October 18, 2022
It was on October 18, 1964 when President Lyndon Johnson did something on live TV which benefitted the optically challenged: he wore contact lenses.
Now, for those of you who do not need corrective lenses and have never had to struggle with fogged up or rained on glasses or have never found yourself patting around your nightstand looked for spectacles, the then President of the United States wearing contact lenses might seem like a nothing burger.
But I, like hundreds of millions of people, do rely on devices to provide vision correction and contact lenses are a wonderful invention which has changed, literally, the way we see life.
The idea of being able to correct vision by placing an artificial lens on the eye can be traced back to 1508 when Leonardo da Vinci illustrated his concept in Codex of the eye, Manual D. It was unworkable. Other inventors also tried over the next few centuries.
Workable contact lenses made their way into use gradually. Thanks to the Infallible Wikipedia we learn the following:
“Although Louis J. Girard invented a scleral contact lens in 1887, it was German ophthalmologist Adolf Gaston Eugen Fick who in 1888 fabricated the first successful afocal scleral contact lens. Approximately 18–21 mm (0.71–0.83 in) in diameter, the heavy blown-glass shells rested on the less sensitive rim of tissue surrounding the cornea and floated on a dextrose solution. He experimented with fitting the lenses initially on rabbits, then on himself, and lastly on a small group of volunteers, publishing his work, ‘Contactbrille’, in the March 1888 edition of Archiv für Augenheilkunde. Large and unwieldy, Fick’s lens could be worn only for a couple of hours at a time. August Müller of Kiel, Germany, corrected his own severe myopia with a more convenient blown-glass scleral contact lens of his own manufacture in 1888.
The development of polymethyl methacrylate (PMMA) in the 1930s paved the way for the manufacture of plastic scleral lenses. In 1936, optometrist William Feinbloom introduced a hybrid lens composed of glass and plastic, and in 1937 it was reported that some 3,000 Americans were already wearing contact lenses. In 1939, Hungarian ophthalmologist Dr.István Györffy produced the first fully plastic contact lens. The following year, German optometrist Heinrich Wöhlk produced his own version of plastic lenses based on experiments performed during the 1930s.”
Contact lenses were, however, expensive and only the wealthy could afford them.
That started to change in the 1960’s but even then one needed to purchase contact lens insurance in order to replace lost or broken lenses (which happened all the time!)
The next breakthrough in technology – which was twofold – was the development of rigid gas permeable lenses and of soft contact lenses. Both allowed oxygen to pass through the lenses making it possible to keep the lenses on their eyes for longer periods of time. Some soft contact lenses can be worn up to 30 consecutive days.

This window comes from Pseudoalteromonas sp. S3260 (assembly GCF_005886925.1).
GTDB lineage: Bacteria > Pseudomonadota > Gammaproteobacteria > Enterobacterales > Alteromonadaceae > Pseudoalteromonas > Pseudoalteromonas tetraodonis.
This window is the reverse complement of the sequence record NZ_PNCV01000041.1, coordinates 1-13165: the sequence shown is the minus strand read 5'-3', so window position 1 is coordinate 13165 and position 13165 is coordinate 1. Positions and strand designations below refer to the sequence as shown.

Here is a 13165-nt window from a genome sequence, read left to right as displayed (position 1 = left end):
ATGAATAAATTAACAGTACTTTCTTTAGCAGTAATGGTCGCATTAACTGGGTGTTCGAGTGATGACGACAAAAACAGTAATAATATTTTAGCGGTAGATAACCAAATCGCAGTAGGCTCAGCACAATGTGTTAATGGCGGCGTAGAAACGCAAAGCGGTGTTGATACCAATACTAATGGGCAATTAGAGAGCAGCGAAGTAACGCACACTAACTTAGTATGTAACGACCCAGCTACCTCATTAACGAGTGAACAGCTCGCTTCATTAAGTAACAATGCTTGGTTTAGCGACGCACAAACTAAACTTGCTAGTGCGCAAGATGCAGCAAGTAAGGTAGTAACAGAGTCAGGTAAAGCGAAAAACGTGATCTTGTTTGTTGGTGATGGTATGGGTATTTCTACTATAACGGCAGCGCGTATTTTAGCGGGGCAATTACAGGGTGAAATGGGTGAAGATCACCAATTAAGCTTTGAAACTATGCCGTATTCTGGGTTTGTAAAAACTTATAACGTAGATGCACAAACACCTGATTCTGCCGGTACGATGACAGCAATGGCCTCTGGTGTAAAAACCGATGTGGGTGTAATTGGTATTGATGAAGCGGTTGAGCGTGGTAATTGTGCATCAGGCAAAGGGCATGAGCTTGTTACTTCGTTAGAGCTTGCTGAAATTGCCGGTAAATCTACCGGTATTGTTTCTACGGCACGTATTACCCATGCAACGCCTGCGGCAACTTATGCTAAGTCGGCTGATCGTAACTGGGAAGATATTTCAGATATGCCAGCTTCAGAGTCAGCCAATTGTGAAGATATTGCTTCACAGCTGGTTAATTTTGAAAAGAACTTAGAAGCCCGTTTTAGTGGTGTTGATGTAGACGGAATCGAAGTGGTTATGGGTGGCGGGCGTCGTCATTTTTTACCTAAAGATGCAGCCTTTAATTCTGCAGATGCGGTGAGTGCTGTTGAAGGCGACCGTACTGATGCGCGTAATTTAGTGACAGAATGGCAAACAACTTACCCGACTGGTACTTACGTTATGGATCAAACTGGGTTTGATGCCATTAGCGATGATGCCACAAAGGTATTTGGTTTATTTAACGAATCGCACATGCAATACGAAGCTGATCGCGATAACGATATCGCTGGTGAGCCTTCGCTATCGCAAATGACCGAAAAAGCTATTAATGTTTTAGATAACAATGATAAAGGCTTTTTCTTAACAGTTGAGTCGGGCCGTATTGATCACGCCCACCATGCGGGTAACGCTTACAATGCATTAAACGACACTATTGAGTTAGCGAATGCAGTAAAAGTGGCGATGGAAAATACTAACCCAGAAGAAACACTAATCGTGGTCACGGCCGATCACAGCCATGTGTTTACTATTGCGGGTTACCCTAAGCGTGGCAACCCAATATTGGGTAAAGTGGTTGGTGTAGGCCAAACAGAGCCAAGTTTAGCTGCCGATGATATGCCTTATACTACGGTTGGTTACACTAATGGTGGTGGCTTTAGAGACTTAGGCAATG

As we’ve come to expect from the Infallible Wikipedia, there is exhaustive and detailed information regarding this topic. A link is provided below.
When I entered fifth grade it was discovered, due to the fact that my teacher, Miss Crosslin, kept the lights turned off in her classroom a great deal of the time. I couldn’t read the blackboard. Soon visits to the eye doctor commenced and a prescription was written for glasses.
For a gangly pre-pubescent girl, having to get ugly glasses was a disaster. I HATED wearing glasses. I had to endure it for two full years until, thanks to my older sister, I became aware of the miracle known as contact lenses.
Then the lobbying began. My sister had been relentless in convincing our mother that she needed contacts, finally getting them while in eighth grade.
The summer between my seventh and eighth grade year, I too was allowed to join the contact lens wearing community.
Which sounds much simpler than it was. In those days you had to ‘train’ your eyes to wear them, only being allowed certain amounts of time each day.
The very first day it was a whopping… fifteen minutes.
But I was determined to be done with glasses. All that summer I dutifully followed everything the eye doc told me to do. Fifteen minutes for week one, then twenty minutes for week two, then 30 minutes, then an hour. On and on it went until I was finally able to wear them for most of the day.
It truly was a miracle. But not without problems. The lenses didn’t fit particularly well and had an annoying propensity to pop out of my eye. I refer you back to the contact lens insurance thing. Yes, I had that. But even so, those little pieces of plastic were treated like gold.
A lost contact prompted getting down on hands and knees and scouring all surfaces in search of the errant lens.
The year I was 19 was particularly bad for lost lenses. I was traveling with the Rainbow Girls that year and I can’t recall how many times I seemed to lose a contact in my car while driving. I even had to have another girl drive me home one day when I couldn’t find the lost lens. I did unearth it later but a misplaced contact meant having to buy a new one. It was a pain.
But I didn’t care. Being able to wear contacts was always preferable to the alternative.
With the advent of Lasik, contact lens wearers had a new choice which allowed them to get out of their contacts altogether. For me, I have stayed old school, and still wear contacts. I figure I will wear them until the day arrives when I need to have cataract lens replacement.
The advancements in technology have made it so that the gas permeable lenses – for those of us who still wear them –stay in the eye and don’t pop out. Looking for a lost lens is a rare event these days.
But I kind of miss the thrill of hunting for something clear, thin, and ½ inch in diameter all while being blind in one eye. How else can I get in my calisthenics work out each day?